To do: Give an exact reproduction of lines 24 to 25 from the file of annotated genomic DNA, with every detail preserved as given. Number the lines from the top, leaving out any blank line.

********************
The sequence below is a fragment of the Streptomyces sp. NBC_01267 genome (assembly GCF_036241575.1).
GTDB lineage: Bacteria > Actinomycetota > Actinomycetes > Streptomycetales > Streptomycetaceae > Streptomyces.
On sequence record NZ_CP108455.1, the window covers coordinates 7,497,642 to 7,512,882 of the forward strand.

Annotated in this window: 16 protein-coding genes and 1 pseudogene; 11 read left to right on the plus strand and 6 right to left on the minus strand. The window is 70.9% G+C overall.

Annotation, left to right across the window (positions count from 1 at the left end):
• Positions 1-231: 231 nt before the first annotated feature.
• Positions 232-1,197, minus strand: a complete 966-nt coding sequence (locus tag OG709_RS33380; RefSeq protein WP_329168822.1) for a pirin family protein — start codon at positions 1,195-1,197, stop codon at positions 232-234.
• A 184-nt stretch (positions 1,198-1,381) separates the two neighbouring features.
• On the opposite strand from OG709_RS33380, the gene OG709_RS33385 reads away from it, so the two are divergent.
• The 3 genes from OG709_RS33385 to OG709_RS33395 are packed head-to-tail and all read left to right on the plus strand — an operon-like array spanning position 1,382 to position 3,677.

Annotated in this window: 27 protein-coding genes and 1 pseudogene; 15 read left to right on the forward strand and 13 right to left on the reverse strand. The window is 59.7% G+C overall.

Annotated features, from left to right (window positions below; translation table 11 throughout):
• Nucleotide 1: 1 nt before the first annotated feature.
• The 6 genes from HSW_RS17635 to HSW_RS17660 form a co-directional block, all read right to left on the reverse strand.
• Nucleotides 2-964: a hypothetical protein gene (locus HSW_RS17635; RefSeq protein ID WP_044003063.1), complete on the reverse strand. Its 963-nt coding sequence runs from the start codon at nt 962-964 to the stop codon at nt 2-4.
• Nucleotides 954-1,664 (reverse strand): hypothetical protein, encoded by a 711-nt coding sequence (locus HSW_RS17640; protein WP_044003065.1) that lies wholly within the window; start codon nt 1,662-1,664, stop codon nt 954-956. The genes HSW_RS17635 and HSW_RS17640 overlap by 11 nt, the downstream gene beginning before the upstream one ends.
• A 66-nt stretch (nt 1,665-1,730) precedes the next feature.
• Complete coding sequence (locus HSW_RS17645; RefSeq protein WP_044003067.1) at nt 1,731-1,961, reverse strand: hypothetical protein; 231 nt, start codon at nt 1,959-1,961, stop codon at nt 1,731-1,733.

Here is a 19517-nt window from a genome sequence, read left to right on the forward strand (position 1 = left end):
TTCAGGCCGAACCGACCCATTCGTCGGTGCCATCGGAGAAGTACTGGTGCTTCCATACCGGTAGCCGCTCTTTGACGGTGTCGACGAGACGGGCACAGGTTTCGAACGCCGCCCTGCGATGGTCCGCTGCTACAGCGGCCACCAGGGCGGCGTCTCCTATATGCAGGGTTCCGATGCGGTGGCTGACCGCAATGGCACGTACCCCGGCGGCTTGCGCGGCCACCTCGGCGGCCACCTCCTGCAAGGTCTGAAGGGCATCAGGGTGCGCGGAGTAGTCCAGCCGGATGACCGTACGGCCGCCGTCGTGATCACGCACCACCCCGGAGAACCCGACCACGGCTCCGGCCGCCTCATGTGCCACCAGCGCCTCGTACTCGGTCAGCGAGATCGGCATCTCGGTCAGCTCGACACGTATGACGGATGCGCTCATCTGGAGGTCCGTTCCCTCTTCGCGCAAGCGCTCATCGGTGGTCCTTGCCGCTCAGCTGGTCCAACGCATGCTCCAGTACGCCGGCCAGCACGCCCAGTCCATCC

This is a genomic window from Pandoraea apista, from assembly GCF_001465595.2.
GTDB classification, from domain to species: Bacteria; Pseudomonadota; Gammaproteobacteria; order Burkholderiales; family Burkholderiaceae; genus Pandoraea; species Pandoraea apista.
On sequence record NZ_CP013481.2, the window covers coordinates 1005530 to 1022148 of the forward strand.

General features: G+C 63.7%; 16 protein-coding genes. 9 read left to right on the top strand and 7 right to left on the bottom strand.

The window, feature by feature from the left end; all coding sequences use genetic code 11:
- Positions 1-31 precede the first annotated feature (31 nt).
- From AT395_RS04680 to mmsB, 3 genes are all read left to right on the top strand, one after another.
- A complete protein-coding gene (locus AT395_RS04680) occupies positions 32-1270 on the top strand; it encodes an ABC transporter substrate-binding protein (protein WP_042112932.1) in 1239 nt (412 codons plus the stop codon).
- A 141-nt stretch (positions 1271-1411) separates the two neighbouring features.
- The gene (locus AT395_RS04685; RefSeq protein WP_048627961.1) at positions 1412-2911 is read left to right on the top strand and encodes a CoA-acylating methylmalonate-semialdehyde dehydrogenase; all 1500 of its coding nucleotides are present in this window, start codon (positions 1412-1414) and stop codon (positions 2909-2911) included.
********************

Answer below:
General features: G+C 63.7%; 16 protein-coding genes. 9 read left to right on the top strand and 7 right to left on the bottom strand.

The window, feature by feature from the left end; all coding sequences use genetic code 11: